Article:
estate planning

Tax Efficient Charitable Giving

by Joe Ben Combs, CPA

Tax Manager at Atchley & Associates, LLP

As we all know there are tax benefits associated with donating to charities, religious organizations, universities, etc. We have written in the past about the basics of charitable contributions but we thought it would be good to take it to the next level and share some of the more sophisticated ways we help our clients maximize the tax benefits of their charitable giving. We’ll start with the simplest ideas first.

  1. “Bunching” contributions. You may be familiar with the concept as it is often applied to property taxes. The idea is that if you accelerate next year’s giving into this year (bunching multiple years’ deductions into one year) you can get both deductions this year and then next year you can take the standard deduction that have otherwise been wasted. It’s something I personally have taken advantage of on multiple occasions but it certainly doesn’t make sense for everyone. There are a host of factors that may limit the benefits so it’s definitely worth a quick conversation with your CPA or financial advisor before pulling the trigger.
  2. Qualified charitable distributions. A QCD is a distribution directly from your IRA to a qualified charity. You will not get a deduction for the contribution but the distribution is also not included in your income, which usually yields a better result than if you were to take a taxable distribution and then deduct the charitable contribution. What’s even better is these distributions can be used to satisfy your annual required minimum distributions (RMDs). It is a highly tax efficient way to give to charity. However, there are two major limitations. First, you must be at least age 70 1/2 to make a QCD. Second, the maximum amount you can distribute as a QCD is $100,000 per year.
  3. Donation of appreciated stock. This is one of the most powerful and underutilized charitable giving strategies available. Let’s look at an example to illustrate. Assume you intend to donate $100,000 to a charity. You currently hold a stock that you purchased for $60,000 and now happens to be worth $100,000. You could sell the stock and donate the $100,000 to charity, creating a taxable gain of $40,000 (and a tax hit of $6,000 of tax, assuming a 15% capital gains tax rate). Or you could donate the stock directly to the charity. If you do this, the tax rules allow you to take the same $100,000 deduction as if you had donated cash but avoid recognizing the capital gain. One thing to keep in mind – this strategy cannot be used to avoid short term capital gains as the contributed property must be held for more than a year.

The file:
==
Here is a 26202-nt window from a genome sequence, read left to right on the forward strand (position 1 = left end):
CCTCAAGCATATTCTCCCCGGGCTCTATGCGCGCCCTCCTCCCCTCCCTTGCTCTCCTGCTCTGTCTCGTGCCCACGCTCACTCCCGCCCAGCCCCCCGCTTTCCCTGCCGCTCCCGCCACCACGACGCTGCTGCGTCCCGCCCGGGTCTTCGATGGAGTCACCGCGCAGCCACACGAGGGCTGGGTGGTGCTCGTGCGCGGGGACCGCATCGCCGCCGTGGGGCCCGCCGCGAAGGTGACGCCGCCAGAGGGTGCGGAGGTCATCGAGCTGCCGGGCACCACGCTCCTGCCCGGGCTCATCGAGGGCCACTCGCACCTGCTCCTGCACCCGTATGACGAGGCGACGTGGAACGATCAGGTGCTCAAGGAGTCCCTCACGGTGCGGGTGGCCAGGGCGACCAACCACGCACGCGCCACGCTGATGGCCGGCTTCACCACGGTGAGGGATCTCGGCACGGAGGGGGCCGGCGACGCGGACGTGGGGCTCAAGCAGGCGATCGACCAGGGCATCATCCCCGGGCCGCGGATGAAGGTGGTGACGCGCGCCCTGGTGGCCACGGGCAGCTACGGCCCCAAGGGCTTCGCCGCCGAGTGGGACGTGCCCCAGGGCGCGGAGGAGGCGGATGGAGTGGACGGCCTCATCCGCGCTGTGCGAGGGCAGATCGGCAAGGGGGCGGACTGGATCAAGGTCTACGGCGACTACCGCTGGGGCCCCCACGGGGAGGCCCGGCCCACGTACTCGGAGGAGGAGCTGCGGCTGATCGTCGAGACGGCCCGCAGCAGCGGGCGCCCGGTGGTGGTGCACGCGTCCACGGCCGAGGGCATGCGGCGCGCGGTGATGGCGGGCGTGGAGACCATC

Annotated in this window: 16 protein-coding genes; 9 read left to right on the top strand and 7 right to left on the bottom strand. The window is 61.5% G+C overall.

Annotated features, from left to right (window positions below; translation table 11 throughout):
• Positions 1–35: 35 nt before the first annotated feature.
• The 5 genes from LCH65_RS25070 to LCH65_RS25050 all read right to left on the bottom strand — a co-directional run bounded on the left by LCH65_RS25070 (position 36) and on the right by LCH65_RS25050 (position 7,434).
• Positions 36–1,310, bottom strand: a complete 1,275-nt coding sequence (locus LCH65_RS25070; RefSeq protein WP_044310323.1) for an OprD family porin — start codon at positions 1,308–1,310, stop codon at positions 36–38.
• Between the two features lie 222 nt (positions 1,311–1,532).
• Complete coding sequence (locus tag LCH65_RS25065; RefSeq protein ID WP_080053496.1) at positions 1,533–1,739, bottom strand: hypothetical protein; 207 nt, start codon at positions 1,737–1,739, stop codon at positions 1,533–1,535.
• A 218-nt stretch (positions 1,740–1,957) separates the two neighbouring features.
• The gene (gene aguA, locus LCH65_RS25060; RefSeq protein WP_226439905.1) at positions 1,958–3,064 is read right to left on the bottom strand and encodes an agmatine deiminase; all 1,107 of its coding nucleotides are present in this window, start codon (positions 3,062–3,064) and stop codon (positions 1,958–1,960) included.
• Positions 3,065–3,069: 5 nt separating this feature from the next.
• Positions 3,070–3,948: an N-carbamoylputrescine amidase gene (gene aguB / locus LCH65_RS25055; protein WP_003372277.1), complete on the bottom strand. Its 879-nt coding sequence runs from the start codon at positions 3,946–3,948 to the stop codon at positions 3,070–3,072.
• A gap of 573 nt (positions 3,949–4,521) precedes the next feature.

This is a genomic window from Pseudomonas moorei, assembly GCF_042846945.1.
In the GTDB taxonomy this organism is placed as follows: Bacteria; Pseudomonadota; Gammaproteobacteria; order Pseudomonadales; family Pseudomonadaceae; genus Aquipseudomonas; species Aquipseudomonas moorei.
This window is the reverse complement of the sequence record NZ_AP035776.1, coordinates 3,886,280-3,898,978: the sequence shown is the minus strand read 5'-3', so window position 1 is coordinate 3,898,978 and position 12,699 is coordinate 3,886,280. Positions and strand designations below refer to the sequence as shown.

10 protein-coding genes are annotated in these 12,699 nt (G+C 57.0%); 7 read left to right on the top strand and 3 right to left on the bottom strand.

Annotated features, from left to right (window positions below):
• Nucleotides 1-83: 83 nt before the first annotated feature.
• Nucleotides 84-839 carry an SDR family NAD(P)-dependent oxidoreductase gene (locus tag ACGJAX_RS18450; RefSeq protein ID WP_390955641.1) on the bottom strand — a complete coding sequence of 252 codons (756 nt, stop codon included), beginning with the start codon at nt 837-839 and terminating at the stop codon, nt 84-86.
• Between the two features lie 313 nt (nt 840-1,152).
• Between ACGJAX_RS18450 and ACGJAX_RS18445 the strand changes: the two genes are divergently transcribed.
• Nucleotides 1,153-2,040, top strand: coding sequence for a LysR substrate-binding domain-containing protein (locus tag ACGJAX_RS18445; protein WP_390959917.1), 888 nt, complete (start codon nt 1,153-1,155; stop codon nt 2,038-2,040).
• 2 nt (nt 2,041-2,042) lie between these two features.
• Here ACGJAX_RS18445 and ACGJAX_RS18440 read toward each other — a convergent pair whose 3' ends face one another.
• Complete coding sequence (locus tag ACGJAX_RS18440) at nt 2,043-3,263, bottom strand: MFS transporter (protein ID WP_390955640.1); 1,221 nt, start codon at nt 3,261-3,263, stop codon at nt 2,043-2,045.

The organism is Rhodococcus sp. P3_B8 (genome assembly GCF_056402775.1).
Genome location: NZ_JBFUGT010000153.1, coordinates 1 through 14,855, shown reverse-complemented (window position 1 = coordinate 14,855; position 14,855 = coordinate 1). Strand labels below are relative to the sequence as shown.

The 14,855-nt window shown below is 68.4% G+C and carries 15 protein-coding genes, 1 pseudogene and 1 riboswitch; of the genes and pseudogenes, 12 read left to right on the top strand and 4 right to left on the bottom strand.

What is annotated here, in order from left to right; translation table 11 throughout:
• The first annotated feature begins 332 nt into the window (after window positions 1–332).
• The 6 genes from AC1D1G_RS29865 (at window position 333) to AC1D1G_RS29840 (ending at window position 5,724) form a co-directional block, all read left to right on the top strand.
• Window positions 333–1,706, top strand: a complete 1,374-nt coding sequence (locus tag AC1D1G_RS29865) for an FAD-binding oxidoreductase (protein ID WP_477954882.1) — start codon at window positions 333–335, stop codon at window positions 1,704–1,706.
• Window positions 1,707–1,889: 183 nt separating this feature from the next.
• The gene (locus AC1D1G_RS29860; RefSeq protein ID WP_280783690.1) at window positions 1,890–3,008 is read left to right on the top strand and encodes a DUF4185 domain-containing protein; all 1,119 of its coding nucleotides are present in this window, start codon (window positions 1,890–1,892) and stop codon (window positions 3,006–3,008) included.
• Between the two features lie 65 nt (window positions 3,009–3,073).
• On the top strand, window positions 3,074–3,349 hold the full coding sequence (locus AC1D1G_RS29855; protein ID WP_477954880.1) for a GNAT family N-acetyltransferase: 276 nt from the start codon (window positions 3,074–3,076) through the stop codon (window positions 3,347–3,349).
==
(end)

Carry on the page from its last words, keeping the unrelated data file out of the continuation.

4. Donor advised funds. A donor advised fund (DAF) essentially functions as a charitable giving account. You are allowed a tax deduction when you contribute to the fund. Once the funds are in the account they are legally no longer in your control but you are allowed to give instructions (technically grant recommendations) to the organization managing the account about how to distribute the funds. They will often even allow you to select how the funds are invested while they are in the account so they continue to grow. This is a great way to manage your charitable giving and can help to facilitate some of the strategies already mentioned. For example, if you want to bunch your contributions this year but you don’t know which charity you want to give to or you just don’t want to give it all right now, you can contribute to your DAF and decide later where and when to distribute the funds. Or let’s say you want to donate a piece of appreciated stock but the organization you want to donate to does not have the structure in place to receive stock donations. You can contribute the stock to your DAF, the DAF will sell the stock, and you can direct the cash proceeds be donated to the charity. DAFs are also a useful tool for those who want to contribute anonymously.
  5. Charitable trusts. There are a variety of trust arrangements that can be used – usually as estate planning tools – to accomplish your charitable goals. We won’t go into all the particulars here but these usually involve a noncharitable beneficiary receiving income for a certain period of time (generally his or her lifetime) and a charitable beneficiary receiving the remainder, or vice versa. Charitable trusts are a good option for those with substantial wealth looking to retain income for their lifetime, maintain control over charitable assets, or create a more flexible plan of disposition for their assets that includes charitable and noncharitable goals. Needless to say, consultation with your CPA and/or attorney is highly recommended before pursuing this option.